I aspire to belong in the Human-Computer Interaction (HCI) and Interaction Design (IxD) research communities. My current research focuses on three topics:
Embodied Interaction: Concepts and tools for utilizing the human body expansively to interact with computers.
Longevous Computing: Digital artifacts designed to be cherished and to preserve their value over the long run.
Social Drones: Well-designed interactions with autonomous flyers, for both users and bystanders.
Hotspotizer is an open-source application for users without programming skills to graphically design and implement custom full-body gesture sets for the Microsoft Kinect. The gestures are mapped to system-wide keyboard commands which can be used to control arbitrary applications.
We proposed the "re-reading" of ancient artifacts to inform the design of future media on non-flat displays. As an example, we illustrated how different narrative typologies found in ancient Greek vases can inspire interactive content, which resulted in design implications for the graphic compositions on spherical displays.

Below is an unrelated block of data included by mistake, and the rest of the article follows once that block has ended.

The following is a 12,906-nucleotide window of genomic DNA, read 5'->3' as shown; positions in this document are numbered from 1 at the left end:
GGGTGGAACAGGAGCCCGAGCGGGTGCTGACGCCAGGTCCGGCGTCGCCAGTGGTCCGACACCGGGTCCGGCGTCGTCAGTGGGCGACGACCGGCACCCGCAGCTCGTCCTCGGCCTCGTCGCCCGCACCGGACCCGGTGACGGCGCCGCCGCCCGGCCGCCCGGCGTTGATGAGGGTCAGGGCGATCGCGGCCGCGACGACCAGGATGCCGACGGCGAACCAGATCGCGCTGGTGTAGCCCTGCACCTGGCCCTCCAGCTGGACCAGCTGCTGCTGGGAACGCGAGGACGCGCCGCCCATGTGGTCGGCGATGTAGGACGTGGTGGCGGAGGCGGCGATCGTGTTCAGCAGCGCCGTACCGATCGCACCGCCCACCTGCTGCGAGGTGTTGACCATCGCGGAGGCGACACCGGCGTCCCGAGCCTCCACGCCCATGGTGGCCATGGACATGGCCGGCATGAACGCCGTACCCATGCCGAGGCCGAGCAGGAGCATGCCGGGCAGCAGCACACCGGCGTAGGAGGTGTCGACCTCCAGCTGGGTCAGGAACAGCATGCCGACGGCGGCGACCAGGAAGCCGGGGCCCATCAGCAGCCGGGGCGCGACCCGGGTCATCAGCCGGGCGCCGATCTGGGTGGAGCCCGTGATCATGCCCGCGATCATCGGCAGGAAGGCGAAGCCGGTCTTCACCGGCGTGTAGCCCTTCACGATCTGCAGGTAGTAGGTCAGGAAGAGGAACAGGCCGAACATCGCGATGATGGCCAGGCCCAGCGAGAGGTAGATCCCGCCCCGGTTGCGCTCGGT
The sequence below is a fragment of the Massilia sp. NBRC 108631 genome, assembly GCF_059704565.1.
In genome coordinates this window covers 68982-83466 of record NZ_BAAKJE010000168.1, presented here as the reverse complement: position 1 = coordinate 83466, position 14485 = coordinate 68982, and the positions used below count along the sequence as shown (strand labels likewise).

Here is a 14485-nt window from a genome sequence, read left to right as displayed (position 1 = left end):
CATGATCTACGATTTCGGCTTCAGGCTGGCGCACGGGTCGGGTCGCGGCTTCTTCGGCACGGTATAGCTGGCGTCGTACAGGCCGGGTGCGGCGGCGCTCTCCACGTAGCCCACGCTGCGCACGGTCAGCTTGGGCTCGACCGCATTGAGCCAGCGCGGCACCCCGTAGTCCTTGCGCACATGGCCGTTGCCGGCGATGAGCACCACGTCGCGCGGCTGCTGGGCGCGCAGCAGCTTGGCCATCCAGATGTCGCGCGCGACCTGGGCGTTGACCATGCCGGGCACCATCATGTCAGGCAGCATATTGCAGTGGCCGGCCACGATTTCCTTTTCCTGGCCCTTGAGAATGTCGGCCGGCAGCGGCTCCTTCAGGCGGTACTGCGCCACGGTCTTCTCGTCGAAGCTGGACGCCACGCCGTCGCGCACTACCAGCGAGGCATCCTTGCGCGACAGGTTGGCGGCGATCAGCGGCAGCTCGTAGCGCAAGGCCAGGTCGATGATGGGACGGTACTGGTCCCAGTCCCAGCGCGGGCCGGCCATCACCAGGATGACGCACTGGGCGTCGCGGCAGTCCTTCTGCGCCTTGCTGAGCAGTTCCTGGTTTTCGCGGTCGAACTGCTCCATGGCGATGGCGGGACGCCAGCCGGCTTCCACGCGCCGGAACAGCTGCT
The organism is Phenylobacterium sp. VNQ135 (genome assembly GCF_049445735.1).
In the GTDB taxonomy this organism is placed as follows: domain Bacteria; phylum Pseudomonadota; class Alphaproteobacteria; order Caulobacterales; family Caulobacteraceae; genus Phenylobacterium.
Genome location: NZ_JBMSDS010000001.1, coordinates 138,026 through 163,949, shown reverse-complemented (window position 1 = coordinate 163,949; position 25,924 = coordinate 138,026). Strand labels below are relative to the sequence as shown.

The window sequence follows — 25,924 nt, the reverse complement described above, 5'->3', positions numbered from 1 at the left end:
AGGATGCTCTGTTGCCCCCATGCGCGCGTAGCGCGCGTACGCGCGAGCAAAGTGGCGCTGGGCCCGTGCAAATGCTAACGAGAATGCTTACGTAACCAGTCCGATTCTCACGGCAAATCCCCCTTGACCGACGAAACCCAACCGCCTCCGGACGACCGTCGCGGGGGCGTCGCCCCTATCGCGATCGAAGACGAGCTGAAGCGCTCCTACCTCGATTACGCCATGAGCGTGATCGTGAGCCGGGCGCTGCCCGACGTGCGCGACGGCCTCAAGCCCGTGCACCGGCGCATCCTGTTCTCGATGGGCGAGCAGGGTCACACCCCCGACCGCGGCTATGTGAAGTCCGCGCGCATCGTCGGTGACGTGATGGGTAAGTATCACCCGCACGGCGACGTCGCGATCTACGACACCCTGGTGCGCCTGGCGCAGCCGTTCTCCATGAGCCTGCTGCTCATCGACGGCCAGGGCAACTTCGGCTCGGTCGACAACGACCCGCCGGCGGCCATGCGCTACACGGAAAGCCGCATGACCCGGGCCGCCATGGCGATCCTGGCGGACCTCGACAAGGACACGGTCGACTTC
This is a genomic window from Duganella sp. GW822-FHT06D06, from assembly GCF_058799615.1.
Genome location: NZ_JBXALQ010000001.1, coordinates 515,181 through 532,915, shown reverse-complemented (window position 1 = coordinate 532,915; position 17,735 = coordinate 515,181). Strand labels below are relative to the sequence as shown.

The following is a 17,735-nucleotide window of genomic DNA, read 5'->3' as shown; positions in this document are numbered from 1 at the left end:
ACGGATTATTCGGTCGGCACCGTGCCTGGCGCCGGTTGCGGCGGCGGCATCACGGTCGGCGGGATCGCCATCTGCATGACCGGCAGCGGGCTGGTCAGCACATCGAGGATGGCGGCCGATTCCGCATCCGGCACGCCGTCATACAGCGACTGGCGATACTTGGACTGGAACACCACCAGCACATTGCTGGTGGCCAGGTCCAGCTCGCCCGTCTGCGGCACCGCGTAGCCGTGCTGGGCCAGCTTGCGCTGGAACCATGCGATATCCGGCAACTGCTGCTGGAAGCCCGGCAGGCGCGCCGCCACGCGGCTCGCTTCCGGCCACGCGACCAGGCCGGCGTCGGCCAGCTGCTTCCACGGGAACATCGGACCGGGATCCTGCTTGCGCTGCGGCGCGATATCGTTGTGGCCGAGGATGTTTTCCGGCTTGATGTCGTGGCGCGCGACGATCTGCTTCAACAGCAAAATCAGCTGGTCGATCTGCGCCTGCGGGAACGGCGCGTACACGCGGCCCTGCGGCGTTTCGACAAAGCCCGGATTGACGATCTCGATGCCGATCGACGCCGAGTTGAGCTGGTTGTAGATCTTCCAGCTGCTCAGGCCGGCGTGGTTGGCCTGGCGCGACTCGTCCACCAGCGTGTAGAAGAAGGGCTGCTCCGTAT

For my bachelor's capstone, I contributed to a MEMS biosensor project at the KU Optical Microsystems Laborator (OML). The multi-analyte MEMS biosensor used an array of coated μ-cantilevers that shift their resonant frequencies upon analyte mass accretion. The cantilevers are magnetically actuated and their resonant frequencies are observed via interferometric optical readout. I designed and implemented a custom GUI and mechanism for setting up characterization experiments by directly manipulating the position of the chip relative to the laser beam. The system then traverses the μ-cantilever array and collects data without supervision.
As an undergraduate I contributed to the development of a versatile experimental laser manufacturing workstation with marking, cutting, engraving and powder sintering capabilities at the KU Manufacturing & Automation Research Center (MARC). We used a 10.6 μm CO2 laser coupled to a 3-axis CNC positioning system, as well as a galvo-driven 1064 nm Nd:YAG laser. The industrial lasers, AC servos, galvanometric scanner and sintering bed mechanism were driven with precision using a combination of open-source and custom software, and Arduino-based electronics, with integrated toolpath and G-code generation from STL models. The entire machine was designed, mechanically analyzed, fabricated and hand-assembled by a team of three.